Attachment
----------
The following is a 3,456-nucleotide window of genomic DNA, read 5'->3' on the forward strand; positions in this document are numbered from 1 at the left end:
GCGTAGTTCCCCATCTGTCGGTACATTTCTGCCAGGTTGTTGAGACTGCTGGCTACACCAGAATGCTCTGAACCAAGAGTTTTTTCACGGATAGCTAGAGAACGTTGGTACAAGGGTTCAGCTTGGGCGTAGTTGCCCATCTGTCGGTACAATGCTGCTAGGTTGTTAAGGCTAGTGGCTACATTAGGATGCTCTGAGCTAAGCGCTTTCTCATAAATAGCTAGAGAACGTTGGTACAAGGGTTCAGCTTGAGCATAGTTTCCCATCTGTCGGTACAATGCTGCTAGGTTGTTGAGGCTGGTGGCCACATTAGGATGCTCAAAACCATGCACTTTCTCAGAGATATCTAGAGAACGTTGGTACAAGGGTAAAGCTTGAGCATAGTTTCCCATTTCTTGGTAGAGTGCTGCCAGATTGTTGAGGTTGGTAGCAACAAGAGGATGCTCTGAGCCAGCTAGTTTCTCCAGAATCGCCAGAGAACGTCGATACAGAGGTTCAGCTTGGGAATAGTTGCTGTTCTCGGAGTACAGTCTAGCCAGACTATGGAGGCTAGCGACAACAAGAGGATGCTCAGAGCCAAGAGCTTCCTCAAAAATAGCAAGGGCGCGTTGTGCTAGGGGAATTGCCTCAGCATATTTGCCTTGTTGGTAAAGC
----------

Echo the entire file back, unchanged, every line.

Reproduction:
The following is a 3,456-nucleotide window of genomic DNA, read 5'->3' on the forward strand; positions in this document are numbered from 1 at the left end:
GCGTAGTTCCCCATCTGTCGGTACATTTCTGCCAGGTTGTTGAGACTGCTGGCTACACCAGAATGCTCTGAACCAAGAGTTTTTTCACGGATAGCTAGAGAACGTTGGTACAAGGGTTCAGCTTGGGCGTAGTTGCCCATCTGTCGGTACAATGCTGCTAGGTTGTTAAGGCTAGTGGCTACATTAGGATGCTCTGAGCTAAGCGCTTTCTCATAAATAGCTAGAGAACGTTGGTACAAGGGTTCAGCTTGAGCATAGTTTCCCATCTGTCGGTACAATGCTGCTAGGTTGTTGAGGCTGGTGGCCACATTAGGATGCTCAAAACCATGCACTTTCTCAGAGATATCTAGAGAACGTTGGTACAAGGGTAAAGCTTGAGCATAGTTTCCCATTTCTTGGTAGAGTGCTGCCAGATTGTTGAGGTTGGTAGCAACAAGAGGATGCTCTGAGCCAGCTAGTTTCTCCAGAATCGCCAGAGAACGTCGATACAGAGGTTCAGCTTGGGAATAGTTGCTGTTCTCGGAGTACAGTCTAGCCAGACTATGGAGGCTAGCGACAACAAGAGGATGCTCAGAGCCAAGAGCTTCCTCAAAAATAGCAAGGGCGCGTTGTGCTAGGGGAATTGCCTCAGCATATTTGCCTTGTTGGTAAAGC